A Louisiana mom running for office for the first time thought about taking her kindergartner and 1-year-old along with her on the campaign trail, but she realized that probably wouldn’t work.
Morgan Lamandre then asked the board that oversees election rules if she could use political donations to cover child care expenses that wouldn’t exist if she weren’t running. Those might include times she’s headlining a fundraiser and her husband is with her or traveling for work.
Candidates in other states, particularly mothers, have made similar bids this year and won.
Not only was Lamandre’s request rejected, but the response she got reflected “some veiled sexism” and perhaps an outdated take on politics and the American family, the 35-year-old attorney told CNN.
“Child care … should come before public office or anything else,” Lamandre was told by 76-year-old board member Charles Emile “Peppi” Bruneau Jr., a retired legislator who steered the debate before the matter was denied, 5-2.
“Life is full of choices, and that’s one of them,” Bruneau said, according to the official recording of the Nov. 16 board meeting. “Nobody forces you to run for public office. But you have a child, and that is your primary responsibility, to provide for that child.
“I don’t think you need to be raising money to run for an office to do that,” he continued. “I just think it’s a misplaced priority.”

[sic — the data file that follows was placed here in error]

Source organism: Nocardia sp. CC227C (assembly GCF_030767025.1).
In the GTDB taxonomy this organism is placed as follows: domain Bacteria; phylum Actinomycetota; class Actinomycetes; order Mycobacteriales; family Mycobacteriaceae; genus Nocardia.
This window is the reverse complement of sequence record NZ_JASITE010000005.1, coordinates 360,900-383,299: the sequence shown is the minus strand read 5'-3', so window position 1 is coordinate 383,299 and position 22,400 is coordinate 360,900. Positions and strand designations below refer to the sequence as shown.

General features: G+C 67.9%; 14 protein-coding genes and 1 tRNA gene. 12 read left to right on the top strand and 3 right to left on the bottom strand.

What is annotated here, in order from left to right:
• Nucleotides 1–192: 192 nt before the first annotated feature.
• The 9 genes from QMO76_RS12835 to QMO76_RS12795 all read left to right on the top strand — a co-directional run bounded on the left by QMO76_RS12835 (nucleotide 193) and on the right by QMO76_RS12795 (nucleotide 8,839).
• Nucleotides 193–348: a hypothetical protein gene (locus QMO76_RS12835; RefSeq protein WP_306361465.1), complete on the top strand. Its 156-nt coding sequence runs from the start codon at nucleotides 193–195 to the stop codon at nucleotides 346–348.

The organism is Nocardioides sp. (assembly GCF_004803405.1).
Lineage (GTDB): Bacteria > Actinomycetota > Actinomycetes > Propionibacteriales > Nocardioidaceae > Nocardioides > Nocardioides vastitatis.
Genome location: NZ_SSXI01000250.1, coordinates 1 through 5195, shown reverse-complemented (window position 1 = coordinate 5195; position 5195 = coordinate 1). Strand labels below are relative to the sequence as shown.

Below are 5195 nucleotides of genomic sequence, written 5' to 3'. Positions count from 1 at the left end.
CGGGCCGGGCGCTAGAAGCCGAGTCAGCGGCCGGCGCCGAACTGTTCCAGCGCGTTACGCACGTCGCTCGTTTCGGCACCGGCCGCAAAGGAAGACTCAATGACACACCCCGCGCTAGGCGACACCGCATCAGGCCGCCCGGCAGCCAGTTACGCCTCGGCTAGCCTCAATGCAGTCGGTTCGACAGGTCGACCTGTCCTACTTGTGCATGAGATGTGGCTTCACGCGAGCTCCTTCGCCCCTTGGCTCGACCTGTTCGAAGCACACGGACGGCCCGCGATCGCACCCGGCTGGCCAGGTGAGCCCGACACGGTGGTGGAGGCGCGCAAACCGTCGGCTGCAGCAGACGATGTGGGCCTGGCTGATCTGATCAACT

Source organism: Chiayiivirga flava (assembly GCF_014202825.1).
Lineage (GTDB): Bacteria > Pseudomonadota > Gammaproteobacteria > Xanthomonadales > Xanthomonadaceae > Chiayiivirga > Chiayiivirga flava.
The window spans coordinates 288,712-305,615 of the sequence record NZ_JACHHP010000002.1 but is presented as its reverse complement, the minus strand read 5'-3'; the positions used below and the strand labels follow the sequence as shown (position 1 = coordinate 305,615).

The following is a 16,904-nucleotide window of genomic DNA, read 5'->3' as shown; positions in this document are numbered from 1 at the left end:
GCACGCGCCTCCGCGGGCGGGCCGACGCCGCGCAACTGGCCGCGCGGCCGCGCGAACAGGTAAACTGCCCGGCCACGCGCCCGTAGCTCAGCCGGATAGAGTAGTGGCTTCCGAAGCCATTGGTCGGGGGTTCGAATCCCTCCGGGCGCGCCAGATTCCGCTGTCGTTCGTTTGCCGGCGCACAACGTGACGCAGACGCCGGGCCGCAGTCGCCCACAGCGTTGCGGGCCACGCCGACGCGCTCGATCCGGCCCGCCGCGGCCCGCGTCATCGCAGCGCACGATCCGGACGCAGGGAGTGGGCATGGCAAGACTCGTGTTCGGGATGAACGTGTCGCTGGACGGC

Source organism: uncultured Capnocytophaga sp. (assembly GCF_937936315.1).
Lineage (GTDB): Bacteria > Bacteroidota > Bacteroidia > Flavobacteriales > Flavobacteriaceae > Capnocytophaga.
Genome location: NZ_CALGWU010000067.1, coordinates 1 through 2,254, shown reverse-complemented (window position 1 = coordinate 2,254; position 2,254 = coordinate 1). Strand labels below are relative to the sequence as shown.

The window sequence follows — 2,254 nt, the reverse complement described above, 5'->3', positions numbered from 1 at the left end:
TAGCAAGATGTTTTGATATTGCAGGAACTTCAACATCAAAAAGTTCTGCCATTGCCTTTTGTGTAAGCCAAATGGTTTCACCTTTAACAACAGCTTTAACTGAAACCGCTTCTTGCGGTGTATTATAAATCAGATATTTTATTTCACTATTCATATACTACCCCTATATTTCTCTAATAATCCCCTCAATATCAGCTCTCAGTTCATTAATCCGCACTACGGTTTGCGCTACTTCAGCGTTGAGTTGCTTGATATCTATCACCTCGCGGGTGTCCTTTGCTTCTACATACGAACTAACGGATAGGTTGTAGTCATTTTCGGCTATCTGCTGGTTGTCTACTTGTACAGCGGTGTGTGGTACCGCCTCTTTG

Bruneau, a grandfather who recalled his experience in the 1970s as a state lawmaker with small kids, also pressed Lamandre on her appreciation for the demands of the Legislature, asking, “If you get elected, are you going to quit your regular job?”
To Lamandre, a lawyer in Baton Rouge for a nonprofit that serves sexual assault survivors, the line of questioning exposed a bias rooted in old stereotypes but still in play today.
“I still don’t think men have the same barriers as women do running because maybe the women in their lives just pick up parenting obligations,” she said.
‘An important bridge to cross’
Already, Lamandre’s case has spurred a push among Louisiana lawmakers to write an allowance for child care expenses into state election law.
“Having kids doesn’t ‘disqualify’ you from serving when we’re constantly making decisions (affecting) families w/ small kids,” tweeted state Sen. J.P. Morrell, along with an image of himself and his young son, Alexander, at a statehouse dais, with the note, “Due to my wife being in Nursing School, my kids were underfoot EVERYWHERE during last session.”
The episode follows similar requests in at least six states from mothers hoping to use political contributions to hire sitters while they worked to get elected. In those cases, opponents echoed arguments similar to Bruneau’s, along with fears of broad fiscal abuse. Bruneau did not immediately respond to CNN’s requests for comment.